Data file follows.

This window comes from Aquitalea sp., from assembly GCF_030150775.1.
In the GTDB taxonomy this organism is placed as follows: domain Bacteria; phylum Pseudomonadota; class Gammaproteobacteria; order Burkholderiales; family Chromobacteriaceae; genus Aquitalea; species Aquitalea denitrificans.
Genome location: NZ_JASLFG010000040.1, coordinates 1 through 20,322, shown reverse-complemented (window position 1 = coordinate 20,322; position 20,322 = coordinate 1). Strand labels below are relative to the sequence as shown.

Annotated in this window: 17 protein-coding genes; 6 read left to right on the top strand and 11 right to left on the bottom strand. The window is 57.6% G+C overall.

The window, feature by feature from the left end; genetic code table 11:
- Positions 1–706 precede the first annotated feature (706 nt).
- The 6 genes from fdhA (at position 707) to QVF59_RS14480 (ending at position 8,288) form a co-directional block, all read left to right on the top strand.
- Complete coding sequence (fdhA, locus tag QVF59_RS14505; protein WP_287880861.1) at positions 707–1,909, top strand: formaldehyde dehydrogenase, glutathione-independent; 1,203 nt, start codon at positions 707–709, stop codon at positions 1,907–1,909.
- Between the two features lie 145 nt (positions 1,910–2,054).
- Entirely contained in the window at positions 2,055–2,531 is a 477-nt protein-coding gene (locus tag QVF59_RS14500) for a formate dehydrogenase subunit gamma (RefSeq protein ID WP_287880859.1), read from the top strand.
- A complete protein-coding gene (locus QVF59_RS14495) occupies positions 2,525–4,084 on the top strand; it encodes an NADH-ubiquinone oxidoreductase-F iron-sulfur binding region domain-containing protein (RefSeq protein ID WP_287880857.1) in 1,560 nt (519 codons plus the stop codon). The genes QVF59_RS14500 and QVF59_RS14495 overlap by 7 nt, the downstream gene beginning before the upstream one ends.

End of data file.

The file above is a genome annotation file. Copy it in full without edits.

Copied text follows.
This window comes from Aquitalea sp., from assembly GCF_030150775.1.
In the GTDB taxonomy this organism is placed as follows: domain Bacteria; phylum Pseudomonadota; class Gammaproteobacteria; order Burkholderiales; family Chromobacteriaceae; genus Aquitalea; species Aquitalea denitrificans.
Genome location: NZ_JASLFG010000040.1, coordinates 1 through 20,322, shown reverse-complemented (window position 1 = coordinate 20,322; position 20,322 = coordinate 1). Strand labels below are relative to the sequence as shown.

Annotated in this window: 17 protein-coding genes; 6 read left to right on the top strand and 11 right to left on the bottom strand. The window is 57.6% G+C overall.

The window, feature by feature from the left end; genetic code table 11:
- Positions 1–706 precede the first annotated feature (706 nt).
- The 6 genes from fdhA (at position 707) to QVF59_RS14480 (ending at position 8,288) form a co-directional block, all read left to right on the top strand.
- Complete coding sequence (fdhA, locus tag QVF59_RS14505; protein WP_287880861.1) at positions 707–1,909, top strand: formaldehyde dehydrogenase, glutathione-independent; 1,203 nt, start codon at positions 707–709, stop codon at positions 1,907–1,909.
- Between the two features lie 145 nt (positions 1,910–2,054).
- Entirely contained in the window at positions 2,055–2,531 is a 477-nt protein-coding gene (locus tag QVF59_RS14500) for a formate dehydrogenase subunit gamma (RefSeq protein ID WP_287880859.1), read from the top strand.
- A complete protein-coding gene (locus QVF59_RS14495) occupies positions 2,525–4,084 on the top strand; it encodes an NADH-ubiquinone oxidoreductase-F iron-sulfur binding region domain-containing protein (RefSeq protein ID WP_287880857.1) in 1,560 nt (519 codons plus the stop codon). The genes QVF59_RS14500 and QVF59_RS14495 overlap by 7 nt, the downstream gene beginning before the upstream one ends.